When you’re working through symptoms of PCOS, you need all the support you can get. The symptoms of polycystic ovarian syndrome (PCOS) are tough. This is why having people, processes, and potential medications or supplements on your side can make you feel better physically and mentally.
There are a lot of prescriptions out there for PCOS that can help with some of the symptoms, like insulin resistance, fertility, and inflammation. One of those popular medications used is Ozempic, which is a medication to treat type-2 diabetes. However, there are similar biological issues between a woman with PCOS and an adult with type-2 diabetes.
Because of the similarities, this diabetes medication has shown some effectiveness in healing a few PCOS symptoms for some women with PCOS. As with all medications, though, there are risks and side effects—and a better natural solution.
Let’s discuss Ozempic for PCOS and determine if it’s the right choice for you:
What is Ozempic?
Ozempic is an injectable medication mostly used for diabetes! It helps the body regulate blood sugar levels. Doctors prescribe it to patients who need a little help managing insulin, and it’s meant to work when combined with a healthy diet and exercise.
Ozempic’s goal is to help control weight gain and reduce the risk of major cardiovascular events like heart attack and stroke through its management of insulin.
How Does Ozempic Work?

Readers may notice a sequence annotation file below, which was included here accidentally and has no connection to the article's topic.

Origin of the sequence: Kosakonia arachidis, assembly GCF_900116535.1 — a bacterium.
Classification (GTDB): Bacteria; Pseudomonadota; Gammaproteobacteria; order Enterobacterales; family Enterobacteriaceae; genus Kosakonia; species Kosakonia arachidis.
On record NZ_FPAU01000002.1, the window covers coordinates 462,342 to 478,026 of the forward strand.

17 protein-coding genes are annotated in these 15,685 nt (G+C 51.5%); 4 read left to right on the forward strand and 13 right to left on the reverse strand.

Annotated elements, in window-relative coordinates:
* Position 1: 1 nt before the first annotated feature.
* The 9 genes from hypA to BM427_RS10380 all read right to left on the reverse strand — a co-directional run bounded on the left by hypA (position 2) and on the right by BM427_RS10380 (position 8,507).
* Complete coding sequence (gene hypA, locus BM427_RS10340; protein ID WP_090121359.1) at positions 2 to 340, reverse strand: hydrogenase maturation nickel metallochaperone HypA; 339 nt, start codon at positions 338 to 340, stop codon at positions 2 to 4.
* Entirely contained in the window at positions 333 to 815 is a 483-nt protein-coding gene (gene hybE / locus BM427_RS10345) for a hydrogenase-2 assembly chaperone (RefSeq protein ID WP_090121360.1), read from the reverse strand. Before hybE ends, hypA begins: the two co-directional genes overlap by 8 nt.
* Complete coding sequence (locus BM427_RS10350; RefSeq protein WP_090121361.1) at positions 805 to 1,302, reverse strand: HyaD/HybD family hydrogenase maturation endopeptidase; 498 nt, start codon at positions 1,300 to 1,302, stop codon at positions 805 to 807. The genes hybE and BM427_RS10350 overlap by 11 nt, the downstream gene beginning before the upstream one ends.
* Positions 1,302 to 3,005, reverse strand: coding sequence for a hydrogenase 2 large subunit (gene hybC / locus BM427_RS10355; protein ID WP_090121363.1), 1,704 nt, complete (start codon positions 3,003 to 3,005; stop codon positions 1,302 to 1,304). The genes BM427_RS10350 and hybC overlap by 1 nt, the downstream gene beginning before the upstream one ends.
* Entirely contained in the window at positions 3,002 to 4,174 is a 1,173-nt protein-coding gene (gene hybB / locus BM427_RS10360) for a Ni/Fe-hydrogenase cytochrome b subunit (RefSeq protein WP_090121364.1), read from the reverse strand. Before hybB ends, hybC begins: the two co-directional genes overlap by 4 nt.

Ozempic works by working with your body to maintain proper insulin levels. When your blood sugar rises, the medication kicks in to help your pancreas release insulin. While simultaneously stopping your liver from making more sugar. Ozempic also slows down digestion to further support proper glucose processing.
What Is Ozempic Used For?
- Better management of type-2 diabetes
- To lower blood sugar and A1C
- To lower the risk of cardiovascular disease, such as stroke, heart attack, and death in adults with known heart disease
- To aid in weight loss (although Ozempic is not a weight loss supplement)
Ozempic Side Effects
There are side effects with all medications. These are important to know before you make your informed decision. If you are already on Ozempic, call your doctor! Ozempic has side effects including:
- Stomach pain
- Inflammation of the pancreas
- Changes in vision (i.e. blurred vision)
- Low blood sugar
- Kidney problems
- Serious allergic reactions (i.e. short of breath)
- Gallbladder problems
- Trouble swallowing
- Diabetic retinopathy
Can Ozempic Be Used For PCOS?
Yes, Ozempic can be used to manage PCOS. As you may already know, women with polycystic ovarian syndrome (PCOS) often have insulin resistance, which makes them prone to blood sugar spikes, weight gain, and type 2 diabetes. (You can get an idea if you might have insulin resistant PCOS by taking this quiz.)
Ozempic has been shown to be helpful for some Cysters, because it can support the insulin production and digestion process. It slows down the digestion of food, which can keep you feeling full and reduce the urge to snack.
Additionally, Ozempic works with your body to help maintain healthy blood sugar and insulin levels to avoid drastic fluctuations that can cause mood swings, depression, anxiety, and fatigue. It sounds like a great medication choice, but understand it doesn’t work for everyone and can come with it’s own side-effects.
Ozempic, Metformin, and Ovasitol
Metformin is a similar prescription to Ozempic. Like Ozempic, it has a few side effects that are less-than-ideal and we always recommend a more natural approach to lose weight and manage blood sugar.
Plus, in a study of over 300 women using Ozempic to help alleviate symptoms of PCOS and increase insulin sensitivity, only about 30% of women saw significant long-term improvements in their symptoms. Those are better statistics than metformin. Only 11% of women saw changes using that medication.